Rolling stock and other From the State of Anzoa- Police had arrested these
property of two British tegui it is reported that the Communist on the charge of
owned railway companies Ministry of Agricultura and holding an unauthorized mee
will be taken over by the Cria will remit to the Muni ting. During the course of the
Venezuelan government as cipality of Chaparro an arti hearing it had been shown
an initial step in govern- ficial lake with a- capacity that a professor at the Hamva
ment plans for_extensive im of 80 million liters of water na University, Elias Entialgo
Sgrovement of the railway In such a region water is had received the necessary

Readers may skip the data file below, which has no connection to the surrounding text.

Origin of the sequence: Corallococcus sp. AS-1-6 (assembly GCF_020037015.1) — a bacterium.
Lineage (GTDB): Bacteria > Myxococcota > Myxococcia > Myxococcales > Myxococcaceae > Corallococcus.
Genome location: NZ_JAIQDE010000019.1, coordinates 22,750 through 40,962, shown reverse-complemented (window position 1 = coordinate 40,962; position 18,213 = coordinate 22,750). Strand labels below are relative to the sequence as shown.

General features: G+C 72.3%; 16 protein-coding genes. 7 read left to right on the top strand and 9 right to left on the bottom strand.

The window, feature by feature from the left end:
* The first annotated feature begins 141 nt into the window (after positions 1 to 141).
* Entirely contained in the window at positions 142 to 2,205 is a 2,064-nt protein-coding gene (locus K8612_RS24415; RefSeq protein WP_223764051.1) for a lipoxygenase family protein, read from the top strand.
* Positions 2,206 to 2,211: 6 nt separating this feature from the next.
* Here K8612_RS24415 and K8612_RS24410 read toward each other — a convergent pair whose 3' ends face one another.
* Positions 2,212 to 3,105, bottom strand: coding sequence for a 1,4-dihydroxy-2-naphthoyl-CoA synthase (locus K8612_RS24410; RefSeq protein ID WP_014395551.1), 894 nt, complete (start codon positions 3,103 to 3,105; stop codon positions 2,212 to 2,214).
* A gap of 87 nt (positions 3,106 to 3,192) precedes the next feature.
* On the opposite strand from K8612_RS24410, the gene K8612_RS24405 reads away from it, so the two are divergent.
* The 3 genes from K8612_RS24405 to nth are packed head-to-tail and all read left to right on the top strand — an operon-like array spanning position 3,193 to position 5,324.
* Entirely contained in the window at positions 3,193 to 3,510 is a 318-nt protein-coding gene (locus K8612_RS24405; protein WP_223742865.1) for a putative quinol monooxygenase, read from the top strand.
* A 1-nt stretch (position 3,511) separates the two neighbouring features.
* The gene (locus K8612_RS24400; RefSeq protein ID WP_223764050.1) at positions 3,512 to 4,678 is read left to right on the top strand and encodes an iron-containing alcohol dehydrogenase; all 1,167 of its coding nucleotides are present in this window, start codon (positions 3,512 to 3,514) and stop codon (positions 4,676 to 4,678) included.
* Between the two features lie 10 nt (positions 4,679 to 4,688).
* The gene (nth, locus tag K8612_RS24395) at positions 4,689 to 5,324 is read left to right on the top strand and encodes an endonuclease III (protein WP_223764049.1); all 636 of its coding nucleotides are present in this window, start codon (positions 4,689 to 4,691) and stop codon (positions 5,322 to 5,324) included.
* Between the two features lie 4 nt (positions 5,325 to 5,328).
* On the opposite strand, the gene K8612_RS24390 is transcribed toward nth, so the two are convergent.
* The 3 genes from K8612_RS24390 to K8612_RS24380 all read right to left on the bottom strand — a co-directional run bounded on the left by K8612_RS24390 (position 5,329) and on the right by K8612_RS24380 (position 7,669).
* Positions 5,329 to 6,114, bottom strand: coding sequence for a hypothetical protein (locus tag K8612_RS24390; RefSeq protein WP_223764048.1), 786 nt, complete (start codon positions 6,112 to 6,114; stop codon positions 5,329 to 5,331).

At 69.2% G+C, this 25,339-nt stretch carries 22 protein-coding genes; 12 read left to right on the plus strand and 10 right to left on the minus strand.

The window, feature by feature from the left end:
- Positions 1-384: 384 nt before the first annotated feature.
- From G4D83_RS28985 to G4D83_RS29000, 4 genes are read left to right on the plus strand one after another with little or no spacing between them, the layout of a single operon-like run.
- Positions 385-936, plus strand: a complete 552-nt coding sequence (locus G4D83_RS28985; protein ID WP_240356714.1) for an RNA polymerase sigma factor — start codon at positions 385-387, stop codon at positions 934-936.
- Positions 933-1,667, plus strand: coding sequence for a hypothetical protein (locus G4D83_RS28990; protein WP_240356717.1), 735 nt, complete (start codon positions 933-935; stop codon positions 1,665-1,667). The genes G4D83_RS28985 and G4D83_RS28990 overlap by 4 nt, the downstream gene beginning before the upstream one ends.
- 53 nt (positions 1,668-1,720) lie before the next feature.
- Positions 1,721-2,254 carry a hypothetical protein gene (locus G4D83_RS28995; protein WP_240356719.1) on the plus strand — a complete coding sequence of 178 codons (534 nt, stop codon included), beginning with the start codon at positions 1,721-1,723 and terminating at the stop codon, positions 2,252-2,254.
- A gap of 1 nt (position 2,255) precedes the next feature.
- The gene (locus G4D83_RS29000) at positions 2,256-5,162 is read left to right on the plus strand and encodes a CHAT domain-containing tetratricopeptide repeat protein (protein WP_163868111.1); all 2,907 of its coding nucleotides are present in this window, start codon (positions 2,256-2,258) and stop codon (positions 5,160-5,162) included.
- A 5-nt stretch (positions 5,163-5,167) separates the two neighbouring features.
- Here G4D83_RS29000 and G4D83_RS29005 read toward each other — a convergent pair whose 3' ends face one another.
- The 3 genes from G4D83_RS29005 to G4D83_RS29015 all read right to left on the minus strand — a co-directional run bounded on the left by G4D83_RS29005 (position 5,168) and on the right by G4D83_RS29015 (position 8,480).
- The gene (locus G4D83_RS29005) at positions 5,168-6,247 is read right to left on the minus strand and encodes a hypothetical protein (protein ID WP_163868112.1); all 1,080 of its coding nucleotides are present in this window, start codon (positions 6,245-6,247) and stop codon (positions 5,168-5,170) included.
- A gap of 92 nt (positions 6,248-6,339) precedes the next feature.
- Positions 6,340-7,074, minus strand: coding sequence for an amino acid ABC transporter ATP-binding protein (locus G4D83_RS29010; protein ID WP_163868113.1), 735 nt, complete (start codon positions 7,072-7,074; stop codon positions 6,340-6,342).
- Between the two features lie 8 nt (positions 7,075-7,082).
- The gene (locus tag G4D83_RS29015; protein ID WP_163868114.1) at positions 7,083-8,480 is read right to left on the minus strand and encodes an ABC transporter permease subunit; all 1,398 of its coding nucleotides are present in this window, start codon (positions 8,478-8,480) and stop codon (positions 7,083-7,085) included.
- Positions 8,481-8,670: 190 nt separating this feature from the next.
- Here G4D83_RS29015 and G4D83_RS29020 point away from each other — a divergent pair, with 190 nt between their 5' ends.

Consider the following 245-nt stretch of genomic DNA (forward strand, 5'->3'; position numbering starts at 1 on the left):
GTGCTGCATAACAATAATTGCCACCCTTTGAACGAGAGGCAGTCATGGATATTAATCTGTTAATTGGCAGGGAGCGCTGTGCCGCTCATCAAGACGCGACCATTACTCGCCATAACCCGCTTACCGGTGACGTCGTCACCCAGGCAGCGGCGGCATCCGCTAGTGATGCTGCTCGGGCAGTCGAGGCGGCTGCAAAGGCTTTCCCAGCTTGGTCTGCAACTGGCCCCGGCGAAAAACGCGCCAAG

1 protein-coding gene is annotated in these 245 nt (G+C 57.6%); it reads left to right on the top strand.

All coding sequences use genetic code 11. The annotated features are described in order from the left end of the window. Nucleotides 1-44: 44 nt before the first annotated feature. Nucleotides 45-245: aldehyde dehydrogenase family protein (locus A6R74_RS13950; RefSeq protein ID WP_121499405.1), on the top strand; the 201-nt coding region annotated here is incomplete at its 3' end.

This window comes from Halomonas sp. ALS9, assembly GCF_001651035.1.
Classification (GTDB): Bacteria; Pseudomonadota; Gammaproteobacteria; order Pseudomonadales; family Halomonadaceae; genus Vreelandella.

system. not available in sumner, permission to receive.the, del
SUnder a special agreement but, according to techni- gates to the Congress at the
..the British companies, the clans the cattle in this sec- Auditorium Theatre.
La Guayra and Caracas R^ tion' may g'ia water hencefor -- ...- -
way Company, Ltd. Have a- ward -without difficulty ARGENTINA
..greed to break 99-year right evening the dry season. The Argentina's. Oct. receipts
, of way leases granted in said lake will also provide of newsprint totaled -7.671
. 1873 in return for the go- drinking water to the town metric.zons less than June
vernment, purchase of rol of El Chaparro by means of imports. Other than.407 me
ling stock and property a core plant for the ac- tric tons of Canadian orig-
rights of way. count of the Executive of in, the July tonnage was
- The government has isu- the State. supplied by the Scandina-